For Pressley, her work has only just begun

By 8 a.m., 232 people had voted at the Holy Name Parish Hall in West Roxbury and Dorchester resident Ayanna Pressley had greeted most of them in her bid for an at-large seat on the Boston City Council. And that total nearly doubled to 439 voters by 9 a.m.

Despite weeks of long days of campaigning citywide, from the early morning hours of greeting people at MBTA stations to listening to their concerns at community meetings into the night, Pressley was just as enthusiastic as the day she announced her first-ever campaign for public office on April 28.

“This is great training for the office,” Pressley said. “I keep focused on the work. It’s about the people and their stories. When I’m tired, I say this is what you signed up for. If you get the honor of becoming a city councilor, you won’t get to stop, because the need doesn’t stop.”

The countless residents she has met throughout the city have continued to motivate this 35-year-old candidate who is eager to serve. “I am chomping at the bit to do this work,” she said. “I carry their stories with me. I don’t want to let anybody down.”

In the preliminary election, Pressley captured fourth place among the candidates with nearly 17,000 votes. “I just wrote the total down on an envelope and stared at it,” she recalled. “I couldn’t even celebrate. I was just so struck by that sense of responsibility.”

Her energy has also been fueled by that sense of responsibility to serve which her mother, Sandy Pressley, instilled in her at a young age.

Pressley grew up as an only child near the north side of Chicago in a family that included a drug-addicted father, who spent time in and out of prison. As a result, her mother was a single parent. Pressley recalls growing up in a neighborhood that only had a corner store instead of a supermarket and check cashing businesses instead of banks.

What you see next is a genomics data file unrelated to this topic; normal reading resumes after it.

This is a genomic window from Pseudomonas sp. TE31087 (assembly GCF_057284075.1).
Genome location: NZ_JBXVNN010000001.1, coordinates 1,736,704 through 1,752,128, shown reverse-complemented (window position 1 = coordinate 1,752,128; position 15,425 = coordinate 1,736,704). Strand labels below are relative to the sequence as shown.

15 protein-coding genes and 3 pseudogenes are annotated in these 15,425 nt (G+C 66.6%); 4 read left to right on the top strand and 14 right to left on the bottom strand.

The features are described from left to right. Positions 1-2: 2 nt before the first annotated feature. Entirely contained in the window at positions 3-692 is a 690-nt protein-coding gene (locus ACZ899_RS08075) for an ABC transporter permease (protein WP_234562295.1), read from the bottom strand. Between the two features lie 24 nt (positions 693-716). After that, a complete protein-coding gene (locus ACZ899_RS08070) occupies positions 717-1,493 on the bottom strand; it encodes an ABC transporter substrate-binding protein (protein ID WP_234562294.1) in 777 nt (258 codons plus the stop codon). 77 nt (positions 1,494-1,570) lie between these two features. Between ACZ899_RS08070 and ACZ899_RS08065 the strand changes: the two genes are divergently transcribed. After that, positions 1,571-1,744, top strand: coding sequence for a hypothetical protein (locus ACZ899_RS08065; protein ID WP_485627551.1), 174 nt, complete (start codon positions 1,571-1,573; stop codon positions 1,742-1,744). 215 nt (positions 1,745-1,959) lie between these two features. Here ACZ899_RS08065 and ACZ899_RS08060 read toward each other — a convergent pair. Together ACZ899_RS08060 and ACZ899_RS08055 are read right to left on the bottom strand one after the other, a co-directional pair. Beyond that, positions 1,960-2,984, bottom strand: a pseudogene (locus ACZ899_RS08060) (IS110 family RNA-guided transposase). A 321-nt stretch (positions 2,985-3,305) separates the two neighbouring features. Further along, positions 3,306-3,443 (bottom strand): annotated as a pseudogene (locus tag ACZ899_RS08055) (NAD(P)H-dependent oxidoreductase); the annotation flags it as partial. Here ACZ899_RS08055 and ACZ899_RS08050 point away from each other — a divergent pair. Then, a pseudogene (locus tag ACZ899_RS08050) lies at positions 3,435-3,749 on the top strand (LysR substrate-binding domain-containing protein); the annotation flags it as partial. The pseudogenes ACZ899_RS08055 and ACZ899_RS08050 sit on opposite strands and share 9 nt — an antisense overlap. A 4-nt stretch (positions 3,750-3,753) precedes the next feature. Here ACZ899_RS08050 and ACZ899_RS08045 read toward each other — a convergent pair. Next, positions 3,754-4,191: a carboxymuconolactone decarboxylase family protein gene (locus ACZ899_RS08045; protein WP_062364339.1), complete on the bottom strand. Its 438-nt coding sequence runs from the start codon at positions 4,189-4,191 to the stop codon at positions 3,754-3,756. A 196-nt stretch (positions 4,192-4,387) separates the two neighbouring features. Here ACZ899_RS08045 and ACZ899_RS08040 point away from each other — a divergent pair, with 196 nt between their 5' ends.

Despite the family’s challenges, her mother worked as a community organizer for the Urban League, trying to improve the quality of life for others.

“She is my ‘hero,’ my best friend and my bedrock,” Pressley said. “I grew up going to community meetings and went with her when she voted. I have such a reverence for this work.”

Not surprisingly, her mother has been traveling periodically from Chicago to help Pressley out on the campaign trail. And she was there last night, along with Pressley’s staff, when she learned that her daughter had been elected.

Sharing her challenges during the campaign illuminated the fact that she is not alone, said Pressley. “The things I have overcome in life are neighborhood transcendental,” she said. “Heads nod in the neighborhoods – in Eastie, Southie, and Charlestown – when I talk about my drug-addicted father. I am not an anomaly. The only thing that is unique about me is that I tell my story. Challenges exist for everyone. But I also know success and triumph. And that’s why I do this; so everybody can know this success.”

Although new to being a candidate, Pressley has worked behind the scenes in the political world for 16 years. She has been with Senator John Kerry for the past 11 years, serving most recently as political director. Prior to that, she worked for Senator Edward Kennedy for four years. Pressley decided to run after realizing that “public service is not what I do, it’s who I am,” she said.

She first came to Boston as a student at Boston University. Now a homeowner in Dorchester, she feels very much a Bostonian.

She also sits on several boards, including the UMass Boston Center for Women in Politics and Public Policy, the Massachusetts Women’s Political Caucus, and Emerge Massachusetts. “I think that work enables me to work collaboratively and build coalitions in neighborhoods throughout the city,” she said. “The only way we’ll get through this tough [economic] time is through community partnerships.”

Looking to after the election, she said youth issues and housing are among her priorities. “Housing is linked to transportation. We can create jobs, but people have to be able to get to them. I’d like to work closely with the Legislature to ensure equity in transportation. We need real community input in the process. We also need to move towards more smart growth development in the city. We are losing our families and we need affordable housing.”

The issue of talented workers leaving the city is also a concern. “We attract some of the best minds in the world, but because they city is not affordable, we are losing them,” she said.

While her passion is public service, Pressley describes her mission as the work that she does with girls and women on issues of domestic violence and sexual assault. She said she is a survivor of childhood sexual abuse.

“Sometimes advocacy begins just by naming it,” Pressley said. “We’ve got to break the cycle of violence.”

Pressley chose Holy Name to start off her Election Day because that’s where she began her day in the primary election, she said. “Also the people in West Roxbury are among the most ardent activists,” she said. “The response has been warm.”



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